In contrast to achievement in the “outside world”, girls make better achievements scores in school than do boys. While the differences between boys and girls are rather small, they are consistently found in almost every type of measure used.
Thus girls receive better grades from their teachers and also do better on objective achievement tests.
While in general girls are better in such school subjects as English, spelling, writing, and art, and boys tend to achieve more in arithmetic, geography, and science, even with the latter subjects girls are frequently reported as doing better in school.
General Intelligence Tests:
Perhaps the best study on the question of sex difference in intelligence is the one done under the supervision of the Scottish Council for Research in Education where all the children in Scotland who were born on the first of February, May, August, and November of one year were given the Stanford-Binet test.
The average I.Q. for the boys were found to be 100.5, and for the girls, 99.7. This slight difference was not statistically significant and could be explained as due to errors of measurement.
It must be remembered, however, that the Binet test score is based on the sum of the scores earned on a large number of test items involving arithmetic reasoning, word definitions, memory, perceptual performances, etc.
If we look at tests designed to measure each of these specific abilities, we do find significant differences between boys and girls.
Thus girls are usually found to be superior to boys on verbal fluency and superior in memory tests, while boys are superior in mathematical ability-especially in mathematical reasoning as opposed to the straight forward manipulation of numbers.
In the more specialized aptitudes we again find differences between the sexes. In judgment and manipulation of spatial relationships and in most mechanical aptitude tests the boys are better. On the other hand, in tasks -requiring dexterity of the fingers or perceptual speed women seem to excel.
In all these measures, however, there is a great deal of overlap in the distribution of scores earned by boys and girls. Though the above statements are valid when speaking of the average boy or girl, we find many girls excelling many boys in mathematical reasoning, just as we find many boys who are superior to many girls in memory and verbal fluency.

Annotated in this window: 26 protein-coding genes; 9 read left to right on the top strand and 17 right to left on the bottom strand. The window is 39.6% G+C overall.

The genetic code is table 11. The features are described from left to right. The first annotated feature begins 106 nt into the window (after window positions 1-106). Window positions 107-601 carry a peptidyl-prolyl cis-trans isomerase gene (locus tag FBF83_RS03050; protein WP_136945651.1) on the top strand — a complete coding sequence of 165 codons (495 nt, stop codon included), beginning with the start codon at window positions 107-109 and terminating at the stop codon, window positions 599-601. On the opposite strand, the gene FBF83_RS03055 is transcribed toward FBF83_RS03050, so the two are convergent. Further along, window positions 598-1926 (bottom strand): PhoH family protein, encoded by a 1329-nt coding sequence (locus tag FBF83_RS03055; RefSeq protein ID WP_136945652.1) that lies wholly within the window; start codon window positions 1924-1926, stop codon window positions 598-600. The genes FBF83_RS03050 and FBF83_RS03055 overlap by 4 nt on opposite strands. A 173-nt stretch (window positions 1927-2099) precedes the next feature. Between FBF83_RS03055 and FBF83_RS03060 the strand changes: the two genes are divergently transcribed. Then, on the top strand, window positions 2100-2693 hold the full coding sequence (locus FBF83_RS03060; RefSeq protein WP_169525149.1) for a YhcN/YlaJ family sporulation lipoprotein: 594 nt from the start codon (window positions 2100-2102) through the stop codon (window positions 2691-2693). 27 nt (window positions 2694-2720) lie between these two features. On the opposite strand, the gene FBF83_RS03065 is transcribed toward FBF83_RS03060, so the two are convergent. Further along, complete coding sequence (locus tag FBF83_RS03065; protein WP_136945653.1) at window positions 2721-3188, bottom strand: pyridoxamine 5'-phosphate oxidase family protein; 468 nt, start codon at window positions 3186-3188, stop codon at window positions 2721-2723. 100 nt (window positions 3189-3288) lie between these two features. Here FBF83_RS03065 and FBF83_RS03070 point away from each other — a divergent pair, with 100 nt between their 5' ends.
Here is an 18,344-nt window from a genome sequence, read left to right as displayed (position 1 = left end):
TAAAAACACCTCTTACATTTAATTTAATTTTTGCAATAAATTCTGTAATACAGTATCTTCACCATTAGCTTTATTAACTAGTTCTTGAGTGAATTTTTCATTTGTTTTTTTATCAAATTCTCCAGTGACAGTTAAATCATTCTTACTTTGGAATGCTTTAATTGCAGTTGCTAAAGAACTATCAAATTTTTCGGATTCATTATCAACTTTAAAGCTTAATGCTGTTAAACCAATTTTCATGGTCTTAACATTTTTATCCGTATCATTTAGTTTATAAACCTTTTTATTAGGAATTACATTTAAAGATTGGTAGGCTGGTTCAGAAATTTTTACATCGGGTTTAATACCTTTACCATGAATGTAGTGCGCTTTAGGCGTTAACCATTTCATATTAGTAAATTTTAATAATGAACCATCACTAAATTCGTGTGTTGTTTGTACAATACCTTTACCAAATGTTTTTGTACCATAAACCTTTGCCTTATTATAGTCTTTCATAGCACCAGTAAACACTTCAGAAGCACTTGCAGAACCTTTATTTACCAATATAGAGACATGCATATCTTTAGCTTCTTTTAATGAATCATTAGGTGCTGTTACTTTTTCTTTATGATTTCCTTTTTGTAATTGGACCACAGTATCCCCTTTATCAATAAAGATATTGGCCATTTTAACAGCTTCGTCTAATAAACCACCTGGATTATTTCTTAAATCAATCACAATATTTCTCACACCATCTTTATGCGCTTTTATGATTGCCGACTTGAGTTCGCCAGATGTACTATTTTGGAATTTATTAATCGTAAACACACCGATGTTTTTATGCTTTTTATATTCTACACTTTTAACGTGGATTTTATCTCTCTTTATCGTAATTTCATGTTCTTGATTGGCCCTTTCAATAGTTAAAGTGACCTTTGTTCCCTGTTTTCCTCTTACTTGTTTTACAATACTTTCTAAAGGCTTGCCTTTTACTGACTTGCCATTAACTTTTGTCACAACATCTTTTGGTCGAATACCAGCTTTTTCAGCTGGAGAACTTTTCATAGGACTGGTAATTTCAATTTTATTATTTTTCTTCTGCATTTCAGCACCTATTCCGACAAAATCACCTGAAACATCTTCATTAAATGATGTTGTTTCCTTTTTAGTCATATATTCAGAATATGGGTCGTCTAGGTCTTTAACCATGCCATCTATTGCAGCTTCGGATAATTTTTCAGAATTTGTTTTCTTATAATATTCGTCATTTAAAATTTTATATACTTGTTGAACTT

Origins of Differences:
Are these differences due to biological factors or to social and cultural factors? It is obvious that boys and girls are difference in their anatomical structures and hormonal composition.
It is therefore conceivable that their intellectual and aptitude capacities are also genetically determined. The basis for this hypothesis becomes clear when we remember that any one behaviour trait is determined by a host of genes, and perhaps by the interaction of most of the genes.
The fact that performance differences between the sexes have also been reported for the lower animals further supports the biological argument, since here “cultural and social” influences can play very little role.
On the other hand it is equally clear that social and cultural influences are different for boys and girls and this might account for the observed differences in test performance.
And even the animal studies are not clear- cut, since the different biological structures and functions of the two sexes might result in their having different environmental experiences.
Our present data do not allow an unequivocal answer to the question of the origins of the observed differences in performance between male and female.